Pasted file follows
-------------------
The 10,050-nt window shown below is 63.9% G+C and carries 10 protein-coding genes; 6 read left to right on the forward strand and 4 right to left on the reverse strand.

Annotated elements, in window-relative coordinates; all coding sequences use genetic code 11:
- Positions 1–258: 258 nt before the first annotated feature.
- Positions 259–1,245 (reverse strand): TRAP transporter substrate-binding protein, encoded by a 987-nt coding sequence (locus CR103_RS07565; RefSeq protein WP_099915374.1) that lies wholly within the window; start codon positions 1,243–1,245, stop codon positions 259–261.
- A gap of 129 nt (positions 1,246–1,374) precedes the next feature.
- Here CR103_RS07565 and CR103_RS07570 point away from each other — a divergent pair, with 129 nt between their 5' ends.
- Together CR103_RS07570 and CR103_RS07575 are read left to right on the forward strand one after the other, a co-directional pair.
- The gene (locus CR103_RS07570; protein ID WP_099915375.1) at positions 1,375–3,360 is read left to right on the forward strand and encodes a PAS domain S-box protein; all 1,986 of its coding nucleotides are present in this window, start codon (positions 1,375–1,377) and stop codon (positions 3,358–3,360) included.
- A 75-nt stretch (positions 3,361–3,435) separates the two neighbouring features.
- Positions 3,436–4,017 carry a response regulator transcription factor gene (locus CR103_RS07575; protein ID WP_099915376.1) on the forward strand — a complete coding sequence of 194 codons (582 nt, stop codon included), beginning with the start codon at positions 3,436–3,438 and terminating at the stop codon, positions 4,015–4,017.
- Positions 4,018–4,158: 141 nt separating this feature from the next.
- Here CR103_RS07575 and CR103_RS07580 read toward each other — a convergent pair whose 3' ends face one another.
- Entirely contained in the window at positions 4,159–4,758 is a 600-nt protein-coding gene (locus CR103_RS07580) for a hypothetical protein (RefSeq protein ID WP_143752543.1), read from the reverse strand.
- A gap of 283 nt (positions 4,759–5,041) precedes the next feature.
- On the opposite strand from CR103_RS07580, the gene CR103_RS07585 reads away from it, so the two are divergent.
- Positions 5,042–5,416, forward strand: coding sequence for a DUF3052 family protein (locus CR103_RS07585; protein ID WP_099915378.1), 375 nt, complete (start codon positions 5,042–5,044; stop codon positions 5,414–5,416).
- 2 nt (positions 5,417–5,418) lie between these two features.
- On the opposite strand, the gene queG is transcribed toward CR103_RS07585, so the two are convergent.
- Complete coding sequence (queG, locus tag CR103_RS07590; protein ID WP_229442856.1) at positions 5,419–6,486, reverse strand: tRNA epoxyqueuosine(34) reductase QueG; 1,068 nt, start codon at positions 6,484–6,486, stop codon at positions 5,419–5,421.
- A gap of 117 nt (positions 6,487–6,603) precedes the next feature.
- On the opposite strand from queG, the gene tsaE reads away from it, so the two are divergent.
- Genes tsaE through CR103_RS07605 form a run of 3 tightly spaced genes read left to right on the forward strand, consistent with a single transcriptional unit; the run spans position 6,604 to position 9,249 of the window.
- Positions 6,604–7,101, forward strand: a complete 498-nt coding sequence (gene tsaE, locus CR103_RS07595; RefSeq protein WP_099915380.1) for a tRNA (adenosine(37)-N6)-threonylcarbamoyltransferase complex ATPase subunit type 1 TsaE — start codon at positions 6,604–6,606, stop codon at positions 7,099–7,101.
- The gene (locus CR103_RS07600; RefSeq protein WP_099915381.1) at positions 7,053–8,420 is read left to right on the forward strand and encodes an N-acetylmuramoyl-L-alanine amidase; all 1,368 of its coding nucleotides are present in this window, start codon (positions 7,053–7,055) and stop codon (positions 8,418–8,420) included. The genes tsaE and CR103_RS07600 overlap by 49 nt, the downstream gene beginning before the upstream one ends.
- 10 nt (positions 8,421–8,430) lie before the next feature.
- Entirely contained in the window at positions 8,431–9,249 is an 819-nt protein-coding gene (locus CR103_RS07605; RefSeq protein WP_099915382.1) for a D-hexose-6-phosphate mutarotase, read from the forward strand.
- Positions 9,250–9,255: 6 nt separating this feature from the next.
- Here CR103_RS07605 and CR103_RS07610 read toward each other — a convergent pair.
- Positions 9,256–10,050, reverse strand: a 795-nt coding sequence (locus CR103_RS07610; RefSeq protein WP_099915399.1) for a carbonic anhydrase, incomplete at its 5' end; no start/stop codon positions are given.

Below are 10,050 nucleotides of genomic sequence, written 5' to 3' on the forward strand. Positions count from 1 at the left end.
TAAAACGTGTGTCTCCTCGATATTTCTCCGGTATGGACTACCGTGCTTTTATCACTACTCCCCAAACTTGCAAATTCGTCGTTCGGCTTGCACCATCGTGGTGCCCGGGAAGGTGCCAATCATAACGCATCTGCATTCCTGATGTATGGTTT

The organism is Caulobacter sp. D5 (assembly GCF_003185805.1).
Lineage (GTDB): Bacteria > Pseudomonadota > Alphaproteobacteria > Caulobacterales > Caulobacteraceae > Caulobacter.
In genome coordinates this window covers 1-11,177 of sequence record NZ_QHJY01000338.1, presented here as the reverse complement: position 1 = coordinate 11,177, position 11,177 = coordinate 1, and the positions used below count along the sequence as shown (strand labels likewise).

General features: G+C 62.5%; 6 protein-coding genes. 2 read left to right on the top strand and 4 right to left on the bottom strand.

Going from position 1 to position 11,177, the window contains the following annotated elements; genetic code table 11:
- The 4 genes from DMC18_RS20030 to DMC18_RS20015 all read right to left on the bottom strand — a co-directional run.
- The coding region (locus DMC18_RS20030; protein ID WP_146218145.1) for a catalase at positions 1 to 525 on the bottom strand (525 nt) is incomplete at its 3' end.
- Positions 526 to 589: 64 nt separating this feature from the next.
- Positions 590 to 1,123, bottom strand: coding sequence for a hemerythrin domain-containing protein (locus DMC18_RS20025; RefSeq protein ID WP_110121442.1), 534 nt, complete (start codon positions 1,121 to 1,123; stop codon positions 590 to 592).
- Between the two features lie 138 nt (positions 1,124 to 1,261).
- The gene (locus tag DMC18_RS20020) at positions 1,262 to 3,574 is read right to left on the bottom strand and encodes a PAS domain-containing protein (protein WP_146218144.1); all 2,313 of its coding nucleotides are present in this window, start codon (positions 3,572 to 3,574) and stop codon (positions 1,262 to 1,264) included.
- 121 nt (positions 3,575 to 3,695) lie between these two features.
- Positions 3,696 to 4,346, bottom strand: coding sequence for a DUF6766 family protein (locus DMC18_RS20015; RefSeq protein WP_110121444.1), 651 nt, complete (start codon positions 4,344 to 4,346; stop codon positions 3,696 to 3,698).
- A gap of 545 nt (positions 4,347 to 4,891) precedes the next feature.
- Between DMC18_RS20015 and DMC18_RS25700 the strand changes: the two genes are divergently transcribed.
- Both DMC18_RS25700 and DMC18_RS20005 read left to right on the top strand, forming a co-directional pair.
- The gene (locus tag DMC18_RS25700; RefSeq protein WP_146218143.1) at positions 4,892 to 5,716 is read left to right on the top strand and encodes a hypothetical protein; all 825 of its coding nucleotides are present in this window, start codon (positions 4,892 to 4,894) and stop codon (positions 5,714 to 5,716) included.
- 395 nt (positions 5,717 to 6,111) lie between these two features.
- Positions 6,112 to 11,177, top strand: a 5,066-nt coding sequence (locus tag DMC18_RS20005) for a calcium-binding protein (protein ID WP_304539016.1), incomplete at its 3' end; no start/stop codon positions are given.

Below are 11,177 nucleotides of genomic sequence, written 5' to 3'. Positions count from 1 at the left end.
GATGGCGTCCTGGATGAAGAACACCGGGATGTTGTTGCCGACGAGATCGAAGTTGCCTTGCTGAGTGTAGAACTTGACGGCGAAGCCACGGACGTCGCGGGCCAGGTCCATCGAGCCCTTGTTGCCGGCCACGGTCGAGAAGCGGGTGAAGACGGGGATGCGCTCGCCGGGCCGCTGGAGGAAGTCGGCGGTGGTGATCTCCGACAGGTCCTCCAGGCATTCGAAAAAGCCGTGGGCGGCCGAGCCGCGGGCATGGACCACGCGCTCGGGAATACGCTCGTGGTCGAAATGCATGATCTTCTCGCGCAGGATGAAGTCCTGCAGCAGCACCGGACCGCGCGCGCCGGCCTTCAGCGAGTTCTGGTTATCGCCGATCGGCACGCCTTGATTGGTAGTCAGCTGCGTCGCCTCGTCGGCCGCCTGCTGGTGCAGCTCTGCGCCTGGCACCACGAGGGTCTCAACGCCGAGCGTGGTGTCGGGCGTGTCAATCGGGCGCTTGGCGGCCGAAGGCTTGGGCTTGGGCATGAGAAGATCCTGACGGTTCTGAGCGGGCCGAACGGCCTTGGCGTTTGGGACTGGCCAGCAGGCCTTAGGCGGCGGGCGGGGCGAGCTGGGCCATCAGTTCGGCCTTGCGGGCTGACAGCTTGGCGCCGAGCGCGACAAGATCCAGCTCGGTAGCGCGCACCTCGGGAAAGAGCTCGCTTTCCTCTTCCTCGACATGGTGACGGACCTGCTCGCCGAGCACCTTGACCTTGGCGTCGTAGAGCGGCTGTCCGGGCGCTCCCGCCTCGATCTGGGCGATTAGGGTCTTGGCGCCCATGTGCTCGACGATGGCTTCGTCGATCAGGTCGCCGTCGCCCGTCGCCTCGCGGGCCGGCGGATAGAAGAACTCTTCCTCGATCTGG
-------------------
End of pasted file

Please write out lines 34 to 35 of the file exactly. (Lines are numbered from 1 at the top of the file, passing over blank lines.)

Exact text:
In genome coordinates this window covers 1-11,177 of sequence record NZ_QHJY01000338.1, presented here as the reverse complement: position 1 = coordinate 11,177, position 11,177 = coordinate 1, and the positions used below count along the sequence as shown (strand labels likewise).

General features: G+C 62.5%; 6 protein-coding genes. 2 read left to right on the top strand and 4 right to left on the bottom strand.